1. Deploy the zipkin-stackdriver-proxy helm chart on Kubernetes


    To deploy the zipkin-stackdriver-proxy Helm chart on a Kubernetes cluster using Pulumi, you will need to use the Chart resource from the Pulumi Kubernetes provider. This resource allows you to deploy Helm charts into a Kubernetes cluster. As prerequisites, you must have a Kubernetes cluster running and kubectl configured to communicate with the cluster.

    Below is a Pulumi program written in TypeScript that demonstrates how to deploy the zipkin-stackdriver-proxy Helm chart. The program assumes that your Kubernetes cluster is already configured and that the kubeconfig file is in place to authenticate with the cluster.

    Firstly, you need to install the required Pulumi packages by running the following commands:

    pulumi plugin install resource kubernetes 4.4.0 npm install @pulumi/kubernetes

    Here's a detailed Pulumi program in TypeScript which will deploy the Helm chart:

    import * as k8s from '@pulumi/kubernetes'; // Create an instance of the Pulumi Kubernetes provider, which uses the Kubernetes configuration from the user's local machine. const provider = new k8s.Provider('k8s-provider', {}); // Deploy the zipkin-stackdriver-proxy Helm chart. // You must specify the chart version that is compatible with your Helm and Kubernetes setup. const zipkinProxyChart = new k8s.helm.v3.Chart('zipkin-proxy', { chart: 'zipkin-stackdriver-proxy', // In case your Helm chart is from a custom Helm repository, you must specify the `repo` property as well. // repo: 'https://helm-repository-url/', // version: 'chart-version', // Specify the chart version if needed values: { // Your chart values go here, for example: // image: { // repository: 'gcr.io/zipkin-gcp/zipkin-stackdriver-proxy', // tag: 'latest' // }, // service: { // type: 'ClusterIP' // }, }, // If you have a specific namespace where you want to deploy the chart, specify it here // namespace: 'zipkin', }, { provider }); // Export the Chart name of the deployed instance export const chartName = zipkinProxyChart.chart;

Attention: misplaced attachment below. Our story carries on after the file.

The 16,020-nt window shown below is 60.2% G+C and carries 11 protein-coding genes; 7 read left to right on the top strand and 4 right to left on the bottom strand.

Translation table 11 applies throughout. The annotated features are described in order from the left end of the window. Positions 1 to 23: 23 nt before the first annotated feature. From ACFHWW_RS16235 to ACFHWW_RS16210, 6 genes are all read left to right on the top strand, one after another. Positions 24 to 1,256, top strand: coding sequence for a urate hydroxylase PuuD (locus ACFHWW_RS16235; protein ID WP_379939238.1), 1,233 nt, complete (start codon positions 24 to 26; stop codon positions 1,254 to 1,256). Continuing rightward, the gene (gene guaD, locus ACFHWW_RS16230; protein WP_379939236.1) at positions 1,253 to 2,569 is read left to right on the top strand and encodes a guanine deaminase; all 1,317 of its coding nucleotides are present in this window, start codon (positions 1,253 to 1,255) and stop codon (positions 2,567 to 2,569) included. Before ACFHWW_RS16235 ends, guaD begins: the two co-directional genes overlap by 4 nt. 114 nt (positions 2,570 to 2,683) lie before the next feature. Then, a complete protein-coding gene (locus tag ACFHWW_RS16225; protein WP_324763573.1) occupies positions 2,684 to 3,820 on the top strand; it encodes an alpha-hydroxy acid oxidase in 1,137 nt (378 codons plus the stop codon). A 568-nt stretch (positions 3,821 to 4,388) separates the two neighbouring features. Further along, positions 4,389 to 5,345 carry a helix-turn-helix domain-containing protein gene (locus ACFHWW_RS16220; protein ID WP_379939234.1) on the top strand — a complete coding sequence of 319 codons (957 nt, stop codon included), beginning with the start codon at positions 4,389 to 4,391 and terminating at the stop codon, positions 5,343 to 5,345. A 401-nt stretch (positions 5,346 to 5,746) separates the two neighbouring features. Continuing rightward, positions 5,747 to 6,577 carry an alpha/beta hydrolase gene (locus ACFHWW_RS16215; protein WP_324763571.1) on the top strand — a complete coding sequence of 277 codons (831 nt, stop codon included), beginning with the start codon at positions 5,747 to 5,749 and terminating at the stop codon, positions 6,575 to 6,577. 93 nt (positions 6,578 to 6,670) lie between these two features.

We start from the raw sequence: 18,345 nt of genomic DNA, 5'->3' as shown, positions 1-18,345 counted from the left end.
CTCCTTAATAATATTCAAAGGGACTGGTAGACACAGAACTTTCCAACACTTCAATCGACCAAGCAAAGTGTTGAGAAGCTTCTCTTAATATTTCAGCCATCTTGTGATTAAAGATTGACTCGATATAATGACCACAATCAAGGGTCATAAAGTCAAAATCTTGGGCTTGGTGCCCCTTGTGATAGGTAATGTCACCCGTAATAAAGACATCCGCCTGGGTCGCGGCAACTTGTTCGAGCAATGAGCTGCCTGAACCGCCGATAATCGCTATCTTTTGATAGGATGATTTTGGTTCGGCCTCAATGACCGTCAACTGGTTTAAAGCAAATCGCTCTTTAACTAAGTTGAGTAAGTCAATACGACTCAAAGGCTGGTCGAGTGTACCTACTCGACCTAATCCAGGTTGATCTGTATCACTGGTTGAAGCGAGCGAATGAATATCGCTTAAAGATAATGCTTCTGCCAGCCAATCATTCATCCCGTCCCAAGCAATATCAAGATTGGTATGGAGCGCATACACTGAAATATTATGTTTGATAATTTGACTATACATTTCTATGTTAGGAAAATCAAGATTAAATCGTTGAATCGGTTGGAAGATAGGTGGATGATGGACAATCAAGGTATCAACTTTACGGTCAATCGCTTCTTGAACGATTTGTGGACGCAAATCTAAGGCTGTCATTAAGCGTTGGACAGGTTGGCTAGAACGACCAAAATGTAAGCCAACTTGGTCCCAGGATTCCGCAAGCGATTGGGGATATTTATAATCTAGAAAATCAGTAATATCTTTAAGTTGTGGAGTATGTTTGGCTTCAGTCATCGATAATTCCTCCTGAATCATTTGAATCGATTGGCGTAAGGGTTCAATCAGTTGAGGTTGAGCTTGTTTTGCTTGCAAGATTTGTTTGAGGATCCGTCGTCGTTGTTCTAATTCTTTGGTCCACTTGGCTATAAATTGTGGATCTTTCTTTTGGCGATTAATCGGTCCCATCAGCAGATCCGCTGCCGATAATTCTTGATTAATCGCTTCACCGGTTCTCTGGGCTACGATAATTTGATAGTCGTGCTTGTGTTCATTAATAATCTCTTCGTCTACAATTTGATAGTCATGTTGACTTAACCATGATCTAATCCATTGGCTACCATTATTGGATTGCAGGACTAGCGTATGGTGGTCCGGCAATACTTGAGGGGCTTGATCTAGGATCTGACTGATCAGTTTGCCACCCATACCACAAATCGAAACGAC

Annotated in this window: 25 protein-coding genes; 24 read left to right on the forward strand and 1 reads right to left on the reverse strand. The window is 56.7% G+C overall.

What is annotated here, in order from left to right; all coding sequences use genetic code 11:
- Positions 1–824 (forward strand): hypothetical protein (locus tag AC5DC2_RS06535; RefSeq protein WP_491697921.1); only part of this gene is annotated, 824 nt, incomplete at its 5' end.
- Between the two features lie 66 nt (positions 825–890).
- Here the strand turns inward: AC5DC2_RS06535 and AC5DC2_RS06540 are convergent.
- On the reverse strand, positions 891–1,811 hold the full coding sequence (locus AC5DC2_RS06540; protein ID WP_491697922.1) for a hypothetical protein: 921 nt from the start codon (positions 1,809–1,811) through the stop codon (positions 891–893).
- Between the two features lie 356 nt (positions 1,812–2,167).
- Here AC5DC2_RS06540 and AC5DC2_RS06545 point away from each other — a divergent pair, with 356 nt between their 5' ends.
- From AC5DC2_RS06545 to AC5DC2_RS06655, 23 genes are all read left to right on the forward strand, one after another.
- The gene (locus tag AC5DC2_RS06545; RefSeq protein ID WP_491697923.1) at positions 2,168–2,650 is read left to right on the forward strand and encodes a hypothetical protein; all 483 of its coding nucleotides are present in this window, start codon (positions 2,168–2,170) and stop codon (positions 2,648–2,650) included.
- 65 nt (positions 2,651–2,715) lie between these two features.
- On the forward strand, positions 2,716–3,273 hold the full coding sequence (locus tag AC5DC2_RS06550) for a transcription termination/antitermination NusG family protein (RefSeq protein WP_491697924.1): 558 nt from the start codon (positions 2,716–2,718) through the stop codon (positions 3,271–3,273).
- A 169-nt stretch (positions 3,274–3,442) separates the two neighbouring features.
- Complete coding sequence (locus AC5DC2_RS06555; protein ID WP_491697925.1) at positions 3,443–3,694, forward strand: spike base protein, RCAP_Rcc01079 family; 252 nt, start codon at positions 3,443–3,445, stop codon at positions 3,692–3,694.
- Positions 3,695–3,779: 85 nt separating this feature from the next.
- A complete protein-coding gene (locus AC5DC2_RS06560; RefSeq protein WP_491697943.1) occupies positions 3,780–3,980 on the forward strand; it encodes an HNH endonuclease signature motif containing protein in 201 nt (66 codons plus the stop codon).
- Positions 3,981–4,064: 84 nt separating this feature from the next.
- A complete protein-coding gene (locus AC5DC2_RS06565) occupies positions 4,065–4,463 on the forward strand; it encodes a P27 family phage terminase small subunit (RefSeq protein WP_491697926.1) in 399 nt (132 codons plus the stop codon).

What does this program do?

    1. It imports the Kubernetes package from Pulumi, allowing for Kubernetes resources management.

    2. Creates an instance of the Kubernetes provider, which will use the configuration from the user's local kubeconfig to interact with the Kubernetes cluster.

    3. Defines a Helm chart resource named zipkin-proxy using the k8s.helm.v3.Chart class.

    4. Specifies the chart's name as zipkin-stackdriver-proxy. If this chart were hosted in a custom Helm repository, you would also need to supply the repo URL.

    5. You can customize the deployment by providing values to the values property. For instance, you can specify the image repository and tag, and change the service type. The values used here should match the ones expected by the zipkin-stackdriver-proxy Helm chart.

    6. (Optional) If you want to deploy to a specific namespace, you can set the namespace property. Otherwise, the Helm chart will be installed in the default namespace.

    7. Finally, the program exports the name of the chart as chartName, which you can use to get the status of the Helm release after deployment.

    Remember to replace the placeholders for the repository, chart version, and other configurations with the correct values for the zipkin-stackdriver-proxy Helm chart.

    After writing your program, deploy it using the following Pulumi CLI command:

    pulumi up

    This command creates or updates resources according to the Pulumi program you've written. It will show you a preview of the changes and prompt for confirmation before making any changes to your cloud resources.